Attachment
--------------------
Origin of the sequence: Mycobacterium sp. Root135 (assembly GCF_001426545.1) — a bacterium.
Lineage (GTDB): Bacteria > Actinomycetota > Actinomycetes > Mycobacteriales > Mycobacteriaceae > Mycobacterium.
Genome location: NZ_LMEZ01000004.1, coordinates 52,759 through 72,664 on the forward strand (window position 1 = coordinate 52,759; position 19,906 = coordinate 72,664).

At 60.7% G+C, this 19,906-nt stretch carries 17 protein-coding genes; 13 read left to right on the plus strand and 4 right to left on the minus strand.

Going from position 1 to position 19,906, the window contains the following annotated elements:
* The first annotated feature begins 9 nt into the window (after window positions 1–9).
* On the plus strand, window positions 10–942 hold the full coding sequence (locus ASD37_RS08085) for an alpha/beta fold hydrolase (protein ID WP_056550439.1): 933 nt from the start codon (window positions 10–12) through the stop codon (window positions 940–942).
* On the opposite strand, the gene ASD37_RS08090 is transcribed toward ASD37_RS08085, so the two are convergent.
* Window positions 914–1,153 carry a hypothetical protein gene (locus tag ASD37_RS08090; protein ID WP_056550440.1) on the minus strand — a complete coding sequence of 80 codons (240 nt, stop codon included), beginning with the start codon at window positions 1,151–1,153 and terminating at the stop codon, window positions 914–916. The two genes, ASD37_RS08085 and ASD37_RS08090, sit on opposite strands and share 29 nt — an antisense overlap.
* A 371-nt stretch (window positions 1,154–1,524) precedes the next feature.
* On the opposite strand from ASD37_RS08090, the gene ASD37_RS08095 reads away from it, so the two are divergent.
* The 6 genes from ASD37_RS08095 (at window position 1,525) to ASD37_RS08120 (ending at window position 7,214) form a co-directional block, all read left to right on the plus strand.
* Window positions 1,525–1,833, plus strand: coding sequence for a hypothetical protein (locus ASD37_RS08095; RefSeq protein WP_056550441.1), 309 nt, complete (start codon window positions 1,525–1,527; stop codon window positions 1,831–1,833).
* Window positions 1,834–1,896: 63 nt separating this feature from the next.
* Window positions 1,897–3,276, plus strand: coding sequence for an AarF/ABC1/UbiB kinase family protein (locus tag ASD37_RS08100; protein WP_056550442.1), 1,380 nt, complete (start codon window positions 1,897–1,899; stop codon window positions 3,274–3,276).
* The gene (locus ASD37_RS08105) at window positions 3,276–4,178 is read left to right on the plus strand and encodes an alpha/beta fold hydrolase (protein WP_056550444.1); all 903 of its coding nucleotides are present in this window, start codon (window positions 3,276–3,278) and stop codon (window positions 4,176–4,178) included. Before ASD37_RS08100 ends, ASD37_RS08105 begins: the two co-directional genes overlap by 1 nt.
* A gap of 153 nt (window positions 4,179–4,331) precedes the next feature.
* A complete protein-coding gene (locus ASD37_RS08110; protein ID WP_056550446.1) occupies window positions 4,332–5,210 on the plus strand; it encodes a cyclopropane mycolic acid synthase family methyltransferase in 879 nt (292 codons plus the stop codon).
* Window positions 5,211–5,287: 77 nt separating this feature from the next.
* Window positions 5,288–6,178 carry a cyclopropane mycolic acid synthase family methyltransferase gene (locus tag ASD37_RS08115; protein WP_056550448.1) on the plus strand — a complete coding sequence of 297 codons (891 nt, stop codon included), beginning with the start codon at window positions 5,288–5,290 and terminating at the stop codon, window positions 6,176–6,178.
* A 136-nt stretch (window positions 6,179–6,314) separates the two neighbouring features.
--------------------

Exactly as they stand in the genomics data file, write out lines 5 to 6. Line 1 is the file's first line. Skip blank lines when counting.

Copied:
Going from position 1 to position 19,906, the window contains the following annotated elements:
* The first annotated feature begins 9 nt into the window (after window positions 1–9).